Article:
A New York City councilman is calling for a ban on dogs in high-rise buildings a day after a grandmother lost part of her ear while trying to protect children from an attacking pit bull.
Councilman Andy King said at a news conference Thursday afternoon he was proposing a bill that would bar dogs from all high-rise buildings unless owners have medical needs requiring a dog in the attack's aftermath.
"We must do something to prevent this from happening to anyone and their family," he said.
He added, "don't get it wrong, I enjoy pets pets" but added "in some environments dogs are unpredictable."
"Dogs can terrorize a human being," King said. "A poodle could take a nice gash out of your leg. A Labrador can pounce on you and do some damage. It doesn't have to be a Rottweiler. It doesn't have to be a pit bull."
King announced the proposal while updating members of the media on the condition of a woman who was attacked by an unleashed pit bull in a playground outside the Eastchester Houses in the Bronx Wednesday afternoon.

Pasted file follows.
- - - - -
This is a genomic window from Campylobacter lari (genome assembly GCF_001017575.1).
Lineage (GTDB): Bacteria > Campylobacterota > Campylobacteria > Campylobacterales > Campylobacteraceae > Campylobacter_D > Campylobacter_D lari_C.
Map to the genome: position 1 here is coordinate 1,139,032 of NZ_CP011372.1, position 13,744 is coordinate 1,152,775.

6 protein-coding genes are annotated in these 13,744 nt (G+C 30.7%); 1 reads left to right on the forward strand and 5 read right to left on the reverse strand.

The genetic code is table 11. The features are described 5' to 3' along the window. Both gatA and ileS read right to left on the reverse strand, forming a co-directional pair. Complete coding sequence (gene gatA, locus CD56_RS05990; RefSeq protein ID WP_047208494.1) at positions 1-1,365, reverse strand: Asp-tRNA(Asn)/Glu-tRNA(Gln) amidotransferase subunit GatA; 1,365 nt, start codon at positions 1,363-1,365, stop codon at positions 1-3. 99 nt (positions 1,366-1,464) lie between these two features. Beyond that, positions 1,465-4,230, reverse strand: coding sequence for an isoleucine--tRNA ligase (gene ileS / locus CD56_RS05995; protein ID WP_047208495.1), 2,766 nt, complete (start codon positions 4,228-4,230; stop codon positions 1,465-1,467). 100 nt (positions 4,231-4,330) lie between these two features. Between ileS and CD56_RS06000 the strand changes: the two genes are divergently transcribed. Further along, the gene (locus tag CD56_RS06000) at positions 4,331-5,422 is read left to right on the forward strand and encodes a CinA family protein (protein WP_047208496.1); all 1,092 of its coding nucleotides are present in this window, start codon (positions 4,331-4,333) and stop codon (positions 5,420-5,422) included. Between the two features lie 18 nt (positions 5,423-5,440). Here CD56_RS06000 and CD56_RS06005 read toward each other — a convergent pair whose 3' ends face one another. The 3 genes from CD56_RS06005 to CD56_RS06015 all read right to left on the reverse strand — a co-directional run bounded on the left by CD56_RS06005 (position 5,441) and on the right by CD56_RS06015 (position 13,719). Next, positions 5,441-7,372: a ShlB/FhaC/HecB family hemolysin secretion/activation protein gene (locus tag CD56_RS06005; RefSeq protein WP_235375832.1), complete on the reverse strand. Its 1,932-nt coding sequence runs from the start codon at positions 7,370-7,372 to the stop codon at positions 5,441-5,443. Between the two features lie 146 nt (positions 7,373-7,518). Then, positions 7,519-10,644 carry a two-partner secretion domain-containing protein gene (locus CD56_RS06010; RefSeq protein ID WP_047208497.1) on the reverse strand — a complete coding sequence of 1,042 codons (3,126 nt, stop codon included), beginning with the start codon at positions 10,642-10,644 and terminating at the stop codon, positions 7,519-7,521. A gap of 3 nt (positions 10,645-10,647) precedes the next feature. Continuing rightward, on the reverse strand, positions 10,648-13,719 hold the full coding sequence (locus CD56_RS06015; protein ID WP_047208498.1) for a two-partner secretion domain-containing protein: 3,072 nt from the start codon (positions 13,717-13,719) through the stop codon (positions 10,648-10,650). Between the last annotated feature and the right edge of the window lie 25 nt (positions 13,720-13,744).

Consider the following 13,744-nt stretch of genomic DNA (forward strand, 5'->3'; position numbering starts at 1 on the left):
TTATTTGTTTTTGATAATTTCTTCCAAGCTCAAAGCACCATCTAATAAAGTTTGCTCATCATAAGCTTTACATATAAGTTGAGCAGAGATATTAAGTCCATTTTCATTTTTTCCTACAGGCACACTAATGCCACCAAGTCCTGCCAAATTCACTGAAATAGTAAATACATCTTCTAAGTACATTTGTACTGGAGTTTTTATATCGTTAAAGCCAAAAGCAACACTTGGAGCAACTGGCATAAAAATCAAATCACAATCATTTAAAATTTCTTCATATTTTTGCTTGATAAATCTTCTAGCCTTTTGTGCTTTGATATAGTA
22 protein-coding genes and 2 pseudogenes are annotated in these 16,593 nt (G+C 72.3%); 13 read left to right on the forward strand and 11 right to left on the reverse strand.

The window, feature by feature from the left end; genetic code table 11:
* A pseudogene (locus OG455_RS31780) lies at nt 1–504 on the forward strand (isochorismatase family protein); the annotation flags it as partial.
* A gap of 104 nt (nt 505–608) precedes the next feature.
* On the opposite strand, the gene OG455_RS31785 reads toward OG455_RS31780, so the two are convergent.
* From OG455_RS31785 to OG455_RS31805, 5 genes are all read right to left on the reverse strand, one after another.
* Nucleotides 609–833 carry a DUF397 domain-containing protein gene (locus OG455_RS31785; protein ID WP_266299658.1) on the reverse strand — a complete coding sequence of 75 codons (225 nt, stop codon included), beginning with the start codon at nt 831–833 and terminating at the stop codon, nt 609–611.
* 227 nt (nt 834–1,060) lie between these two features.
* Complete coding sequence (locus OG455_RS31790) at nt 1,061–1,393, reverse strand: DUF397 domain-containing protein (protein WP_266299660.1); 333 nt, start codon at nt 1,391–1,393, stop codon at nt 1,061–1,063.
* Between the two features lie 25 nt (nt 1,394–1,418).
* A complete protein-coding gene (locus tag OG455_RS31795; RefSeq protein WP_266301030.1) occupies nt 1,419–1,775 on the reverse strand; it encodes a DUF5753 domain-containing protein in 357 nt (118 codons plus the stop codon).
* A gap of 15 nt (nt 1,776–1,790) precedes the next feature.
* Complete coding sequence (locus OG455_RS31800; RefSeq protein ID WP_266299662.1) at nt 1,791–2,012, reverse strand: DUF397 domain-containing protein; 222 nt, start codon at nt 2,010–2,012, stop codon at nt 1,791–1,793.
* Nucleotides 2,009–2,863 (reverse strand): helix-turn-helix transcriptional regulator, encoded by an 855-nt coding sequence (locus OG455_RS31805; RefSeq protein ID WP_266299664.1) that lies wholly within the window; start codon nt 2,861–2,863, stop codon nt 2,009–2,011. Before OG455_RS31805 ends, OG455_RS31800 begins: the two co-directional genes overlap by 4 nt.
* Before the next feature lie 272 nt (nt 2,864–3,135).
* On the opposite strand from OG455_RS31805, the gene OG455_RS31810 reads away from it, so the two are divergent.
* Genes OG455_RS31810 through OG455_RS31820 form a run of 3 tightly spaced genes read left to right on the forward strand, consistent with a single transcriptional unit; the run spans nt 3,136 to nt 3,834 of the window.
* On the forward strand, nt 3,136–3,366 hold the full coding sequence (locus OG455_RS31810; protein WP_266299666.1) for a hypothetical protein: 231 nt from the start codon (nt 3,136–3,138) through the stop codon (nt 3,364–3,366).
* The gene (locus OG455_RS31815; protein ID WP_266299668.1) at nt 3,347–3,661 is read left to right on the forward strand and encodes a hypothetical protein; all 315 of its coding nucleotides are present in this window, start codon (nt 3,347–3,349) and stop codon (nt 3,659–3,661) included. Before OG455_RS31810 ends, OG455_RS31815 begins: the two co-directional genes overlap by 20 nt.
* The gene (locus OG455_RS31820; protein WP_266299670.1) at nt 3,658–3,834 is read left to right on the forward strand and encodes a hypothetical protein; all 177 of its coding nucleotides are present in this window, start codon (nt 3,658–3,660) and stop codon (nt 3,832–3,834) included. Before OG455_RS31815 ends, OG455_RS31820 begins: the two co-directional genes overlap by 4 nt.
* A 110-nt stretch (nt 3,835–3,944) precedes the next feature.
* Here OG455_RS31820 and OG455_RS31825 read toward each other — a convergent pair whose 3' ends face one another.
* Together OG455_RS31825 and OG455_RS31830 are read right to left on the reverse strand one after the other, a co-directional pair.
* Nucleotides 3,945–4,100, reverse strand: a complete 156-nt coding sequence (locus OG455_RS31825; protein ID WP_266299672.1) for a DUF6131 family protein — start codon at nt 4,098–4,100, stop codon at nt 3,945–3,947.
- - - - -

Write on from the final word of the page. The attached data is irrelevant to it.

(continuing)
Witnesses at the scene said the grandmother, 57, was attempting to shield a group of children from the dog; the animal’s owner was arrested after the attack.
The woman's grandson, Walter Woodson, said that the woman was back home on Thursday.
"She's angry that it happened, but she's grateful that it wasn't a child that was hurt," said Woodson.
King said the woman lost part of her ear in the attack and had a “badly damaged” hand.
He said he is also calling on the New York City Housing Authority, which manages the Eastchester Houses, to change its policies on dogs and enforce its current regulations.
"If you own an animal in NYCHA you have to be responsible," King said.
NYCHA, meanwhile, said it is "saddened to hear of this incident and will be looking into this immediately." The authority noted there were restrictions to the policy.